Members of Vernon Search and Rescue (VSAR) can finally stretch out in a spacious new building on Silver Star Road.
VSAR members held a ribbon cutting ceremony Wednesday, May 17, outside of their new headquarters — a brand-new 12,000 square-foot building, which is more than double the size of its old building on Aberdeen Road.
The added space is the building’s most important feature; VSAR has grown significantly since it was founded in 1960, and was struggling to cram all their equipment in their old space.
The building features two training rooms — including one the public will have access to — as well as pull-through bays that are 80 feet long (the old bays were 40 feet long).
“That makes it so much better for us to be able to grab our equipment and just roll out of both doors if we have to and take off, so it makes it really quick and easy for us to go,” said search manager Mark Forsyth.
The project was years in the making, and first impressions of the building were overwhelmingly positive.
“From where we came from to where we are today, this building doesn’t compare — it’s just amazing, the community support that has built this building,” said Daniel Hoekstra, VSAR president.
The added space will allow VSAR to grow over the next 60 years or until the building reaches the end of its life span, and already the team is looking to add to its equipment fleet with the purchase of a new truck with a specialized box.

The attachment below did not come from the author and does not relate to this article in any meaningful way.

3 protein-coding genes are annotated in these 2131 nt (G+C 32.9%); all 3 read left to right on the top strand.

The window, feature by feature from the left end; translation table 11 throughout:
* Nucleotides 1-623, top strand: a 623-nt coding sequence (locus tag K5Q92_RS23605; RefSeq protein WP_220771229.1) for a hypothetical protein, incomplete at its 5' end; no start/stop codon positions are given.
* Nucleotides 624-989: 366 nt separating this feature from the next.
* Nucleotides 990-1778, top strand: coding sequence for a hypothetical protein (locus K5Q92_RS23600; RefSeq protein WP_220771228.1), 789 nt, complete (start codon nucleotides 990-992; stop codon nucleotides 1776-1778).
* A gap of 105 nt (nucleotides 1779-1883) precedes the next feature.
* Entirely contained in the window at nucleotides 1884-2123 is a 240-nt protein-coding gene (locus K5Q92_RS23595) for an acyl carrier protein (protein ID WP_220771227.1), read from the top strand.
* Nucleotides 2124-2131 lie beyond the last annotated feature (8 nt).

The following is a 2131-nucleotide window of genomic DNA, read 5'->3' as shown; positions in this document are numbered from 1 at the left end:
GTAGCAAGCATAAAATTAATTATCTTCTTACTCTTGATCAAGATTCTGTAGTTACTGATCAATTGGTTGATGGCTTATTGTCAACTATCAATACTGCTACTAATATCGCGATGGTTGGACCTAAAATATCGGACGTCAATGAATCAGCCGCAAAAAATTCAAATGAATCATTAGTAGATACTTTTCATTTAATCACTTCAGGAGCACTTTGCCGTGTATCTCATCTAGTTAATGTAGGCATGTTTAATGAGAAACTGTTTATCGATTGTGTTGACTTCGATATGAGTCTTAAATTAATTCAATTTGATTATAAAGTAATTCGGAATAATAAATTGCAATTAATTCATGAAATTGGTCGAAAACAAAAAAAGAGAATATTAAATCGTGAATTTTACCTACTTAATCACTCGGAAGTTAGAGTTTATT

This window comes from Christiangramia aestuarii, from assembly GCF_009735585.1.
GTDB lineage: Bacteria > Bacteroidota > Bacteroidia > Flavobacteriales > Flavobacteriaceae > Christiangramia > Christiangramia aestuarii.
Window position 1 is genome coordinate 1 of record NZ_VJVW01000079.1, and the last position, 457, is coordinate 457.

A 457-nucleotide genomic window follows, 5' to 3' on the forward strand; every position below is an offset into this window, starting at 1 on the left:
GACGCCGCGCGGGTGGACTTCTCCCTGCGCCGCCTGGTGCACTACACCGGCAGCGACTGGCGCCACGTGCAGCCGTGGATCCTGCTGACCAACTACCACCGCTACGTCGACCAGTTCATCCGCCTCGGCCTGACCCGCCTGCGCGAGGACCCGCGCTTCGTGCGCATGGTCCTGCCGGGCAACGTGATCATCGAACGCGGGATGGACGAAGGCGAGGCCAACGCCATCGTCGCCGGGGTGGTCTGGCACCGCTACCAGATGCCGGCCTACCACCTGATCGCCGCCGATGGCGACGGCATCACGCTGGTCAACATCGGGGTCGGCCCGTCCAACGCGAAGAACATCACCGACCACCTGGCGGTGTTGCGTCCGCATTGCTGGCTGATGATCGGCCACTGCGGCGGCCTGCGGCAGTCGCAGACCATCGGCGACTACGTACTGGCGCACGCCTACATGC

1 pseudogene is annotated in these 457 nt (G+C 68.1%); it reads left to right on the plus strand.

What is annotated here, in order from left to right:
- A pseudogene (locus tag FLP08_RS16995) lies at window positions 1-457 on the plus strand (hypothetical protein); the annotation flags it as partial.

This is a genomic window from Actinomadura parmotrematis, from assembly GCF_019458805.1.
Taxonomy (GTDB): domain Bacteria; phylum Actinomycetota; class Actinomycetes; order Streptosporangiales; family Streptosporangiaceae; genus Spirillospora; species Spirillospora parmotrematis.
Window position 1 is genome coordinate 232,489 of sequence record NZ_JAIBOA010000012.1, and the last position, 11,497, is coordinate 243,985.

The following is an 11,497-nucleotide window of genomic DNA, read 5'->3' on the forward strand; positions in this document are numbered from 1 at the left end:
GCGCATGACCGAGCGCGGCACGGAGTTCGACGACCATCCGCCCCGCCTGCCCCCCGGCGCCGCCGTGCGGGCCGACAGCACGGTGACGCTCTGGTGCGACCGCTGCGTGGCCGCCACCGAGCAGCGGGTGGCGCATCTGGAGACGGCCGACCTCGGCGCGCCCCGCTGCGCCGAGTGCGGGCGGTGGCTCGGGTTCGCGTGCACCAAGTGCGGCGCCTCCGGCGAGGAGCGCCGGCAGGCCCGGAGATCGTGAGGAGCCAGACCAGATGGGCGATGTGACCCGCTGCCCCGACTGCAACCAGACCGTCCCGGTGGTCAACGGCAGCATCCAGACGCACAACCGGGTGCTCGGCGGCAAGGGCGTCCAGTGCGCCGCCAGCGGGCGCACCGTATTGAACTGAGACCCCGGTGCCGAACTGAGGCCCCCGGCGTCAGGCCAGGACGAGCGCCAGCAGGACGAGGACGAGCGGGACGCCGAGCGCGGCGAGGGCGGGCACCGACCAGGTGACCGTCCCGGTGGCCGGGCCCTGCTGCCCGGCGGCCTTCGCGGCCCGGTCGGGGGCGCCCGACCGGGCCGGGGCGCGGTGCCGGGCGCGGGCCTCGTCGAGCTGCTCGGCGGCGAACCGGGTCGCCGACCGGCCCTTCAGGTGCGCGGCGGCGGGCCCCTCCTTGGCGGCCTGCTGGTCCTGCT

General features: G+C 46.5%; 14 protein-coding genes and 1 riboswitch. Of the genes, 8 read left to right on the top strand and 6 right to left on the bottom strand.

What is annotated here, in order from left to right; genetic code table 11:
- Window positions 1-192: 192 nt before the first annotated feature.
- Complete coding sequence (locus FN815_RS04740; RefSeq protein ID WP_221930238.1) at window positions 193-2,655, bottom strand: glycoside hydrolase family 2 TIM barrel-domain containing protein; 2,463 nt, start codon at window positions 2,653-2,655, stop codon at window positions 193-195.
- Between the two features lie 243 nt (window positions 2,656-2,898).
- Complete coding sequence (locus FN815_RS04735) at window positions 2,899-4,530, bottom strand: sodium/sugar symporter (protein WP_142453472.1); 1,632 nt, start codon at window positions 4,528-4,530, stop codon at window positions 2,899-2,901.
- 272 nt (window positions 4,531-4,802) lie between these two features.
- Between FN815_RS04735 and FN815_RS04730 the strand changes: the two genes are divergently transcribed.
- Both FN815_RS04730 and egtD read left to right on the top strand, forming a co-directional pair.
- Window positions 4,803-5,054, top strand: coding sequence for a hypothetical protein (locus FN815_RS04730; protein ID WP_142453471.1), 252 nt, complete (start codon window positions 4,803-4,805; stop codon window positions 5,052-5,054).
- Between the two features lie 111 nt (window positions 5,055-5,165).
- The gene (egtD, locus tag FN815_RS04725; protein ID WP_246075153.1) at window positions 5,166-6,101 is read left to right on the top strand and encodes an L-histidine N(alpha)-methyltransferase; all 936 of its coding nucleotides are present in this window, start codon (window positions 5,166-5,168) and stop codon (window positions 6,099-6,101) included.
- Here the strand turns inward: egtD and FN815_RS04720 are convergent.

There are also plans to add a climbing wall in the building for the rope team to use for training.
Crucially, the added space will help cut down response times, as in the old building, equipment was crammed in so tightly that it took some manoeuvring to get access to the necessary equipment for a particular task.
“Now we have everything spread out, everything is accessible, so that will help with our response times,” Hoekstra said. “That’s just part of rescuing a subject, and minutes count.”
RDNO chair Kevin Acton was at the ribbon cutting and was pleased to see the work of several years culminate into a shiny new headquarters.
“I think it’s everything that they were asking for,” Acton said. “They needed height, they needed classrooms, they needed space for training, they were bursting at the seams at the other building … so I’m really happy, and the contractor did an amazing job. They had a tight budget and they managed to get everything done within what we were asking for.”
The building came in around budget, costing about $3.6 million, which Acton said was great value for what the VSAR team received.
“Their calls are increasing every year, they’re getting busier, so having some room to grow for the future too is important. We made sure that when we built it we didn’t build it for today, we built it to look forward into the future as the community grows.”
VSAR is a free service made up of about 70 volunteers. Whether it’s a lost hiker, a stuck snowmobiler or trouble on the water, VSAR is equipped to help anyone in the area in the event of an emergency.
“It makes me be able to sleep at night knowing that people in our community have these guys to back them up if something goes wrong,” Acton said.